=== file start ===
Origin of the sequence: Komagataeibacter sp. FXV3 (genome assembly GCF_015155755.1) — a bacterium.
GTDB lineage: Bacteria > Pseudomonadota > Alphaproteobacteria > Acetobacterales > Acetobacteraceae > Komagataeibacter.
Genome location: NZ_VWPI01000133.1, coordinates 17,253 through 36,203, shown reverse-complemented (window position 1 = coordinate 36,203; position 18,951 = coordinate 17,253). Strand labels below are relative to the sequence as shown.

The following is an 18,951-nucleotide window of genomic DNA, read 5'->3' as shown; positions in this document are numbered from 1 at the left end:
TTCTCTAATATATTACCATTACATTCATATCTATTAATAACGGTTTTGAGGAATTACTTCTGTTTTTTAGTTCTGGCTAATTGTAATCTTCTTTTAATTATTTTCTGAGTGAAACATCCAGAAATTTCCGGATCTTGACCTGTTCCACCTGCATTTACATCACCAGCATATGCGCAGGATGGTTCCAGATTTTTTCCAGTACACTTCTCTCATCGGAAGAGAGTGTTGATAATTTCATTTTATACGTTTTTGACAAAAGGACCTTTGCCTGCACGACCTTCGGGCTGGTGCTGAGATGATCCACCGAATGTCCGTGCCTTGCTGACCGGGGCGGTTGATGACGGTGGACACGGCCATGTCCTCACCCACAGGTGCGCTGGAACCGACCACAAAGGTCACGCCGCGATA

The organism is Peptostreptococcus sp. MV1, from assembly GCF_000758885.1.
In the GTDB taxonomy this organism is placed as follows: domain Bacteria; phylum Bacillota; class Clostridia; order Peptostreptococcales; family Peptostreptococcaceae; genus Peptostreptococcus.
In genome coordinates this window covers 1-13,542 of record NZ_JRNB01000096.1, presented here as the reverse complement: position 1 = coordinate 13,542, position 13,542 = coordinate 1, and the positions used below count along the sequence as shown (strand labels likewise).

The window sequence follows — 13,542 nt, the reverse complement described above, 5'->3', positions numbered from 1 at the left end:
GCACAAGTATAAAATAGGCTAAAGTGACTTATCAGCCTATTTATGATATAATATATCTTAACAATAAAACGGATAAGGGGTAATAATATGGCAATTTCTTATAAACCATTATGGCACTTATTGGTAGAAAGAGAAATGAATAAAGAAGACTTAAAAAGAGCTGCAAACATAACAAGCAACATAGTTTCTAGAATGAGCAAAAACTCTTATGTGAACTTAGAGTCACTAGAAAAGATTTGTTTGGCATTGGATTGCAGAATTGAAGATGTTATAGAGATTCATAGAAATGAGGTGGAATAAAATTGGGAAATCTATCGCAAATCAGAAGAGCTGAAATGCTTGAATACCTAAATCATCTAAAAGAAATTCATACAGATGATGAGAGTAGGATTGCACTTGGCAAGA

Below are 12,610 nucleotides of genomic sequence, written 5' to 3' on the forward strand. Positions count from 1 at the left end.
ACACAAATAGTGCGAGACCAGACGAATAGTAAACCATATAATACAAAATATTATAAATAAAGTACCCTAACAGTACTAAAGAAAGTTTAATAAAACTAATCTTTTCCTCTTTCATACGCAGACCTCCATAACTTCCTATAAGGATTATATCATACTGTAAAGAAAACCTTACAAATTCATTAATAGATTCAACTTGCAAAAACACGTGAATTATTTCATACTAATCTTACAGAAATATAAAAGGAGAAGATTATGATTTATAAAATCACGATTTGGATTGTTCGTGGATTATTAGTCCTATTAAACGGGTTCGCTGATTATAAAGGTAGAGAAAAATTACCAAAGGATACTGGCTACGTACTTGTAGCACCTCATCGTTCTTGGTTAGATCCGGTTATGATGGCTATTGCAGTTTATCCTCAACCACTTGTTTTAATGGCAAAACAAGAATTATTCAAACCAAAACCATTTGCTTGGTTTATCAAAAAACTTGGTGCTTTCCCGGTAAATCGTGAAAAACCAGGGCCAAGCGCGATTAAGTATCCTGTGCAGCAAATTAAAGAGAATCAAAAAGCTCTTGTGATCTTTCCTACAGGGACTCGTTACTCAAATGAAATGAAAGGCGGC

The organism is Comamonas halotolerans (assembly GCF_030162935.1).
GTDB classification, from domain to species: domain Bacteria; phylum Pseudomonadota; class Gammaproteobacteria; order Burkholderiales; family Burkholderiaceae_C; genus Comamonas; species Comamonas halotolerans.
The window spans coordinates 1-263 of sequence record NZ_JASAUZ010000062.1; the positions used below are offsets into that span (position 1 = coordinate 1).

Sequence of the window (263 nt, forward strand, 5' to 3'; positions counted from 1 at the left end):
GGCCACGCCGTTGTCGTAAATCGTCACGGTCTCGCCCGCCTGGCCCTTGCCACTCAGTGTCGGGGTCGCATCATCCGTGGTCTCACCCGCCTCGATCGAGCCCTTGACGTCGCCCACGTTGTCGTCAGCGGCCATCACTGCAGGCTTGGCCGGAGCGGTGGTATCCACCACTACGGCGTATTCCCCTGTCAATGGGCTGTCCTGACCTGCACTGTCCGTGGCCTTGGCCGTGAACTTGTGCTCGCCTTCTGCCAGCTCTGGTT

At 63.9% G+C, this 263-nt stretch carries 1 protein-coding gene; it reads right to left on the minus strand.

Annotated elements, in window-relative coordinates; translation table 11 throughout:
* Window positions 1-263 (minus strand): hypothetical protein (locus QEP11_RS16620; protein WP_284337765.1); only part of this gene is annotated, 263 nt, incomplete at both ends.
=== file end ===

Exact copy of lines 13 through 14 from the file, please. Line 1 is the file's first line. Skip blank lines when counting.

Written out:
The organism is Comamonas halotolerans (assembly GCF_030162935.1).
GTDB classification, from domain to species: domain Bacteria; phylum Pseudomonadota; class Gammaproteobacteria; order Burkholderiales; family Burkholderiaceae_C; genus Comamonas; species Comamonas halotolerans.